which opened the door to restructuring the investment landscape.  Many US states are moving forward with legislation and MN had the benefit to review and incorporate the best ideas that preceded out own legislation.  This is an evolving landscape and it will be interesting to see how other states evolve and respond.  Other panelists included innovators who are creating 3 portals that are state approved sites for investment and connecting to opportunities.
See more images in the events gallery
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2017 CornerHouse Breakfast / Fundraiser

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I attended CornerHouse breakfast as a part of their 4th annual fundraiser in support of abused children and their families.
The event was well attended with ~300 guests of the non-profit.   The event started with open networking as guests arrived followed by a sit-down breakfast as the keynote began.   I’ve attached the event agenda to this post to highlight the fantastic speakers that presented.  The subject of child abuse is quite a difficult topic.  Several facts were quite shocking including that only 20% of abuse cases are reported and it is mainly by someone the child knows.   Our speakers were very generous to share their stories of working in this field and specific cases they had involvement in.   It was a tough and emotional hour for everyone.  I really have to give credit to the presenters who had to struggle through some pretty personal emotions at the podium for the sake of the cause.   At the conclusion of the fundraiser, I had the chance to get introduced to many people at the CornerHouse organization.   What a great team that is supporting and extremely important cause.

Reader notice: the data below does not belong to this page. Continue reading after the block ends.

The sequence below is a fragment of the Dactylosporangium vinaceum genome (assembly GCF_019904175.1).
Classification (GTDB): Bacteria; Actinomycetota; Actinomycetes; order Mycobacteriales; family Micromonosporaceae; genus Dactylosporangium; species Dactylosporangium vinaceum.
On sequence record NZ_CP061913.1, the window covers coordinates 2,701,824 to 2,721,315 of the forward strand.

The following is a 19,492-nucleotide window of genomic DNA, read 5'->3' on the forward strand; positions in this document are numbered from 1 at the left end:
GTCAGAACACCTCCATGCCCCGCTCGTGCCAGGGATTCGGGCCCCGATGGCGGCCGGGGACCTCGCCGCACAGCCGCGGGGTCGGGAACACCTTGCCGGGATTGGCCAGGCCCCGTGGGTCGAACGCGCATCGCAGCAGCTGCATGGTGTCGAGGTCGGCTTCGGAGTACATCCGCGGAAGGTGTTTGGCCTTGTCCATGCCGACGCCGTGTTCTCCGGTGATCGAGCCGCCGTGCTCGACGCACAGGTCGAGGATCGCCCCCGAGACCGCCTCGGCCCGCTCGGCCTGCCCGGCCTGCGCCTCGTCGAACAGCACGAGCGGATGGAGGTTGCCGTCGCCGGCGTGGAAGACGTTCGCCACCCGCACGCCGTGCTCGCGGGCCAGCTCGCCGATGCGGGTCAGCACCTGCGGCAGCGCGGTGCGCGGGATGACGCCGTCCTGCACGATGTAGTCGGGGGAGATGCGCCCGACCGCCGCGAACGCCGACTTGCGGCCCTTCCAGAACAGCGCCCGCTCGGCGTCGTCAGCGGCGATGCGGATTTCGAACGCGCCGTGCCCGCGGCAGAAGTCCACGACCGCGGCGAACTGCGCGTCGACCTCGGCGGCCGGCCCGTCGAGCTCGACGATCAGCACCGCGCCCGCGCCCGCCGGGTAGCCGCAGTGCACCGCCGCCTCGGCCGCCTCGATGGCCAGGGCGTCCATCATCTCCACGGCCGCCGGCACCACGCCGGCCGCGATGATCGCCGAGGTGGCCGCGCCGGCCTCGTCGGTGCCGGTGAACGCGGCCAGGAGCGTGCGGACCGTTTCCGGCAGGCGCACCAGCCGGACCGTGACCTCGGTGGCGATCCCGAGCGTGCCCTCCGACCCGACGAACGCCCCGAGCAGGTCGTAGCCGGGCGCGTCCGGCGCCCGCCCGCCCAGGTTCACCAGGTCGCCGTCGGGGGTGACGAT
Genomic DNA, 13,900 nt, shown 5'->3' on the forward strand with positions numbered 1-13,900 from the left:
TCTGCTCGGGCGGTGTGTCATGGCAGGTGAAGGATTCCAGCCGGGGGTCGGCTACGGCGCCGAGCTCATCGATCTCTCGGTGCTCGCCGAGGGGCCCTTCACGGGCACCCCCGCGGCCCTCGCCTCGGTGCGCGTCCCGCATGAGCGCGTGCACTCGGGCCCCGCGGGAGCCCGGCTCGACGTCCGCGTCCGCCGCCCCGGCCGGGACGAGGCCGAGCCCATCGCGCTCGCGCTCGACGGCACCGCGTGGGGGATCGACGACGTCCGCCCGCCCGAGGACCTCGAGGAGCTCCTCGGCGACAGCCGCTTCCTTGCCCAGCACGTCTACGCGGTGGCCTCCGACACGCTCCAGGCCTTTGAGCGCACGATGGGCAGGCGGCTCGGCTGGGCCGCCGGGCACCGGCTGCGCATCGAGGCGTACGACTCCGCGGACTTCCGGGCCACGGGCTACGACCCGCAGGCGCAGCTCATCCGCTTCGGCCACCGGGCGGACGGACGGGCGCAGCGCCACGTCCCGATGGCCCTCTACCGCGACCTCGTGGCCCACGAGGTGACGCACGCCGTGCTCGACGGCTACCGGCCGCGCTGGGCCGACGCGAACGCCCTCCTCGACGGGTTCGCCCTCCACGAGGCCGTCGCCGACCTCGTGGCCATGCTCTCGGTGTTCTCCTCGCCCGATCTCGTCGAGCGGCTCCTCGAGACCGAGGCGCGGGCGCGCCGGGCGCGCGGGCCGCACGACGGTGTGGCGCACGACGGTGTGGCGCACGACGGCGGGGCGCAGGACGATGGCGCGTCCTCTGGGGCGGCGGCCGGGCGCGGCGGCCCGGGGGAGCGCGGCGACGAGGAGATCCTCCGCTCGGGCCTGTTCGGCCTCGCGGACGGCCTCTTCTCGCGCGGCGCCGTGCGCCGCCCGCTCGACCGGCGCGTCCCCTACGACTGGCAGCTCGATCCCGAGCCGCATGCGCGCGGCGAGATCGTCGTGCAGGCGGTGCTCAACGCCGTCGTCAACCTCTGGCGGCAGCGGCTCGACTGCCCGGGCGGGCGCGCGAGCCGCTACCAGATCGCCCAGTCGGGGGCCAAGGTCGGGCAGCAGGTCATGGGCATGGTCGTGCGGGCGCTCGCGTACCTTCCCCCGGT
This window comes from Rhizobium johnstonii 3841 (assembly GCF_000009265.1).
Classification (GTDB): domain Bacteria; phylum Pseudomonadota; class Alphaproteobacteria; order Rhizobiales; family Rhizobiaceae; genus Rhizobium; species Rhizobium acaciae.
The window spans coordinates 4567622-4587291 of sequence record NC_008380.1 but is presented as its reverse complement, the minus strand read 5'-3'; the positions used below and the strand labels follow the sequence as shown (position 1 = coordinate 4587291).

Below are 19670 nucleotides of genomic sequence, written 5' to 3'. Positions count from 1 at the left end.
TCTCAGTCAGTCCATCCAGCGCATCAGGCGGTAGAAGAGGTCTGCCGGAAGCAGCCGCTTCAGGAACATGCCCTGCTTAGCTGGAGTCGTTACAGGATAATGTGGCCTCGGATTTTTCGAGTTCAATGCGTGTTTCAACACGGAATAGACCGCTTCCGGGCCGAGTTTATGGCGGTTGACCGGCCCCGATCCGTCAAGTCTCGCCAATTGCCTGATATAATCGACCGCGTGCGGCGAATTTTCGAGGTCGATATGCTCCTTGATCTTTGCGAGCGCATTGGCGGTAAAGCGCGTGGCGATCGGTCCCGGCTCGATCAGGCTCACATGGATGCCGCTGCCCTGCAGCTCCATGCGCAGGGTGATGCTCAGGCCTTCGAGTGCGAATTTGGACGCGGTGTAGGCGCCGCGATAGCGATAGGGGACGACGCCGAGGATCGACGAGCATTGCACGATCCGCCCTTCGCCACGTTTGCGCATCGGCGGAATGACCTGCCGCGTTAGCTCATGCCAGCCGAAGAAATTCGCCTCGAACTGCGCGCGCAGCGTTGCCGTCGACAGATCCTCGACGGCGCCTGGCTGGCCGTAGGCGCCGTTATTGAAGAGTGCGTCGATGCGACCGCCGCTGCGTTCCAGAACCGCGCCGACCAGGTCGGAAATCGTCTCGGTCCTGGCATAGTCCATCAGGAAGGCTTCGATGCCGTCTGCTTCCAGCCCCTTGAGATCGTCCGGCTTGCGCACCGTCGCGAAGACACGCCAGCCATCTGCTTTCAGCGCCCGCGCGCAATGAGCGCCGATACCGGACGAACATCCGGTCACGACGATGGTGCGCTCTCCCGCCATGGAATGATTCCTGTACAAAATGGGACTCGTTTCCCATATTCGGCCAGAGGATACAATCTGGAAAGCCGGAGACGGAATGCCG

Learn more and get involved: CornerHouse
More images at the Cheval gallery
Event Agenda: